When President Barack Obama recently supported a push by Sen. Kirsten Gillibrand (D-N.Y.) for a paid family leave benefit, women across the country -- including many of my friends and neighbors -- were enthusiastic supporters. Every woman who's tried to juggle children and careers understands the value of paid time off after giving birth.
Under the measure, workers and employers would pay 0.2 percent of their salary in exchange for up to 12 weeks of leave at two-thirds their typical monthly salary. Beyond maternity leave, the time could be used for a serious illness or caring for a sick family member.
As a mother, I empathize with the desire for a new paid benefit. But as a policy analyst who's studied the experience of Europeans facing this same issue, I worry about the unintended consequences for the people we're trying to help.
This issue hits home for me. As a working mom, I faced the challenge of balancing my work responsibilities with the joy of welcoming three babies in three years. My organization is small enough to fall outside the requirements of the federal Family and Medical Leave Act, but our chief executive saw value in an arrangement that provided some paid leave and a temporary work-from-home option.
Had my husband and I lived in his native Denmark, life would've been different. I would've been paid for a year to stay at home, beginning a month before each of my babies was born. It sounds nice, but Danes pay a price for those 52 weeks. Their income tax rate tops out near 60 percent, and they pay a value-added tax of 25 percent.
While the U.S. proposal would offer just three months of paid leave, there still is cause for concern. This plan might start at 12 weeks, but ultimately could be extended. And while many women would love more paid time off with their children, extended leave can negatively affect their career trajectories when they return to the workplace.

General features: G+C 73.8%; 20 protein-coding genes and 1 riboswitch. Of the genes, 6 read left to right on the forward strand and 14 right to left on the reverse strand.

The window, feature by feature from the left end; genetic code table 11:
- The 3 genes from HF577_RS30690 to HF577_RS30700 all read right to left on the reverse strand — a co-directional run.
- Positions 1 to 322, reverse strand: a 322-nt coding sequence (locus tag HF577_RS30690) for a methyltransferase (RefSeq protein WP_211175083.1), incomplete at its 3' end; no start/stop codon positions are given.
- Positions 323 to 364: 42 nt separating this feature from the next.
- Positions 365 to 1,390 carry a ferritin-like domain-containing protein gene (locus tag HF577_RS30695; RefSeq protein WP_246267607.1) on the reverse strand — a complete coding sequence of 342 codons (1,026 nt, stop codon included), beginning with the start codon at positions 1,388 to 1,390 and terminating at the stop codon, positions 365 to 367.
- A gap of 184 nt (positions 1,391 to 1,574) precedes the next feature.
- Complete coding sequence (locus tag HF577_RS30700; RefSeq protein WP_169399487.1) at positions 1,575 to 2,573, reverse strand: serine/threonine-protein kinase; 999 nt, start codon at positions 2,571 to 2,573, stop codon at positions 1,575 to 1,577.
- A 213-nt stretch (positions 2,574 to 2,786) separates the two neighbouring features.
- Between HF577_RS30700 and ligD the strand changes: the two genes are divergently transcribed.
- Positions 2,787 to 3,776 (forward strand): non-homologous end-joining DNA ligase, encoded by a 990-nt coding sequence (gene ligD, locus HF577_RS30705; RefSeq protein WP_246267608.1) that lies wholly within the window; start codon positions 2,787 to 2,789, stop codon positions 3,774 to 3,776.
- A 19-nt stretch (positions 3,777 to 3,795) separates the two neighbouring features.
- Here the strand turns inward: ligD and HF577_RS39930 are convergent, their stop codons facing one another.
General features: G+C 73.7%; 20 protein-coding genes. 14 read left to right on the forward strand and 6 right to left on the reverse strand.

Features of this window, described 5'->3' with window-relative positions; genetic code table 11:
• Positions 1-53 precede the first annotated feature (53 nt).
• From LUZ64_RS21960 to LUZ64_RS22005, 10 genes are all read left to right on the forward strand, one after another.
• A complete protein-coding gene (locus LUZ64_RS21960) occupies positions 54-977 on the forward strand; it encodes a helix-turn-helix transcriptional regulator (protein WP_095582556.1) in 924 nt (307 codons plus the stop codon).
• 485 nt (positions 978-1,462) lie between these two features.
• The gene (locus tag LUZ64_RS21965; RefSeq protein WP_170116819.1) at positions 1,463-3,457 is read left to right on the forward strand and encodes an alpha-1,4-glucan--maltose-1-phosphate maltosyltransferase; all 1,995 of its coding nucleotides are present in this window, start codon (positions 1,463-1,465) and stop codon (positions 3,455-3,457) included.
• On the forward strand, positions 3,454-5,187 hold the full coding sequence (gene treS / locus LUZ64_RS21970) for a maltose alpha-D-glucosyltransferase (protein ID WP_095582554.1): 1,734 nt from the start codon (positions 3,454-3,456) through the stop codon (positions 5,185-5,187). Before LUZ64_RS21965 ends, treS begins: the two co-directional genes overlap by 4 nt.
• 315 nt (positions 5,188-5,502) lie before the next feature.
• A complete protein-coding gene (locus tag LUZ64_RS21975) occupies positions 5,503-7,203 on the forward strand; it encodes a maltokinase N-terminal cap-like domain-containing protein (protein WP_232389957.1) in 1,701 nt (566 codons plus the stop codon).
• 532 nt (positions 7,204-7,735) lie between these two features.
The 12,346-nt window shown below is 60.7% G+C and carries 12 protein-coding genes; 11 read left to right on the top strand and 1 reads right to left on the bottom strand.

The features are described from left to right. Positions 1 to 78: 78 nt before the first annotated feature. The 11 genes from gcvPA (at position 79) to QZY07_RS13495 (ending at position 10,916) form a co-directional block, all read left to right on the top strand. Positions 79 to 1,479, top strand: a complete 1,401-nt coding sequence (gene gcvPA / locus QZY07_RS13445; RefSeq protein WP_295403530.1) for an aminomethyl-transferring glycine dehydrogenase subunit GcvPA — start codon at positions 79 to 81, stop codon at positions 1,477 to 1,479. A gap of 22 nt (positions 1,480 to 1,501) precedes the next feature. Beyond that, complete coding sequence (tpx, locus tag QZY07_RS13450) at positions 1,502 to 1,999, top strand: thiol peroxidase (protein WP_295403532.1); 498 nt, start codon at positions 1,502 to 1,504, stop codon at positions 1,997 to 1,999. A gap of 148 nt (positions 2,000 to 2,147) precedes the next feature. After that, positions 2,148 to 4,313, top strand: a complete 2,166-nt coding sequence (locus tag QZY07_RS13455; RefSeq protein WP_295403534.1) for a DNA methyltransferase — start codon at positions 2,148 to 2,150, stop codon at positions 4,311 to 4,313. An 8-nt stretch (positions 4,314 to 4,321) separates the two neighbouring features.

The Manhattan Institute's Kay Hymowitz examined the impact of Scandinavian leave policies on women's career trajectories and found evidence that it "hardened" the glass ceiling. In her words, "long maternity leave puts women on a mommy track from which they have a hard time exiting."
It's also concerning for the government to control and administrate this benefit. We've seen too often with other entitlement programs the dangers of putting bureaucrats in charge of very personal issues.
If the government insists on being involved on this front, there's a better way: The U.S. could permit individuals to save funds tax-free to cover expenses for family leave, much as Americans can for medical costs with health savings accounts and college tuition with 529 plans. Setting aside 2 percent of each paycheck would provide an employee making $50,000 annually access to almost $6,000 within five years. That's more than enough to cover a typical maternity leave, and it's an approach that would empower the individual while continuing to incentivize work and avoid the pitfalls so commonly associated with government initiatives.
If we really want to empower women, then we owe it to ourselves to be aware of the side effects of cradle-to-grave government programs. We're not Europe, and we shouldn't want to be: Having largely ceded retirement, education and now health care to the control of others, we should not depend on government to provide family time, too.
Personal responsibility for some of our most private experiences shouldn't be crowded out as government pushes in. Otherwise, our lives become a little less our own. That's something worth considering carefully before diving in to another feel-good policy with unintended consequences.
Kristina Rasmussen is executive vice president of the Illinois Policy Institute.